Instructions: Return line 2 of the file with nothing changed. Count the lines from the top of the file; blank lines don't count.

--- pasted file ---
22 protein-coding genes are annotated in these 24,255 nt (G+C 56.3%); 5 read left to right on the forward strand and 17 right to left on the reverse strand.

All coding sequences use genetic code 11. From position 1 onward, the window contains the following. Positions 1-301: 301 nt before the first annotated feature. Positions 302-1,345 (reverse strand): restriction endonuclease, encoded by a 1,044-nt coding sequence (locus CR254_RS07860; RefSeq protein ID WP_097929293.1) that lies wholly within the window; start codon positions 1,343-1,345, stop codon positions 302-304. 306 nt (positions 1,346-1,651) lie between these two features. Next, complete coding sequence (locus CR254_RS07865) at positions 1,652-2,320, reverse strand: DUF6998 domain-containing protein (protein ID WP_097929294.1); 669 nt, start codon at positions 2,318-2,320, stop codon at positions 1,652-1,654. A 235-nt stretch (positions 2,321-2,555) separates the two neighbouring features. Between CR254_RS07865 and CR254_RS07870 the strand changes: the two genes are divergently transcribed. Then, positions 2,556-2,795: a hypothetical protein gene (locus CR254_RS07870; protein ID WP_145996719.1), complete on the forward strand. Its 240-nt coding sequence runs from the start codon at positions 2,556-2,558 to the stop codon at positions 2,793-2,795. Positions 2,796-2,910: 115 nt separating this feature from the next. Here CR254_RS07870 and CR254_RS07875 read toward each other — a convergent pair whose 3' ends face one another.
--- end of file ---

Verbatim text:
All coding sequences use genetic code 11. From position 1 onward, the window contains the following. Positions 1-301: 301 nt before the first annotated feature. Positions 302-1,345 (reverse strand): restriction endonuclease, encoded by a 1,044-nt coding sequence (locus CR254_RS07860; RefSeq protein ID WP_097929293.1) that lies wholly within the window; start codon positions 1,343-1,345, stop codon positions 302-304. 306 nt (positions 1,346-1,651) lie between these two features. Next, complete coding sequence (locus CR254_RS07865) at positions 1,652-2,320, reverse strand: DUF6998 domain-containing protein (protein ID WP_097929294.1); 669 nt, start codon at positions 2,318-2,320, stop codon at positions 1,652-1,654. A 235-nt stretch (positions 2,321-2,555) separates the two neighbouring features. Between CR254_RS07865 and CR254_RS07870 the strand changes: the two genes are divergently transcribed. Then, positions 2,556-2,795: a hypothetical protein gene (locus CR254_RS07870; protein ID WP_145996719.1), complete on the forward strand. Its 240-nt coding sequence runs from the start codon at positions 2,556-2,558 to the stop codon at positions 2,793-2,795. Positions 2,796-2,910: 115 nt separating this feature from the next. Here CR254_RS07870 and CR254_RS07875 read toward each other — a convergent pair whose 3' ends face one another.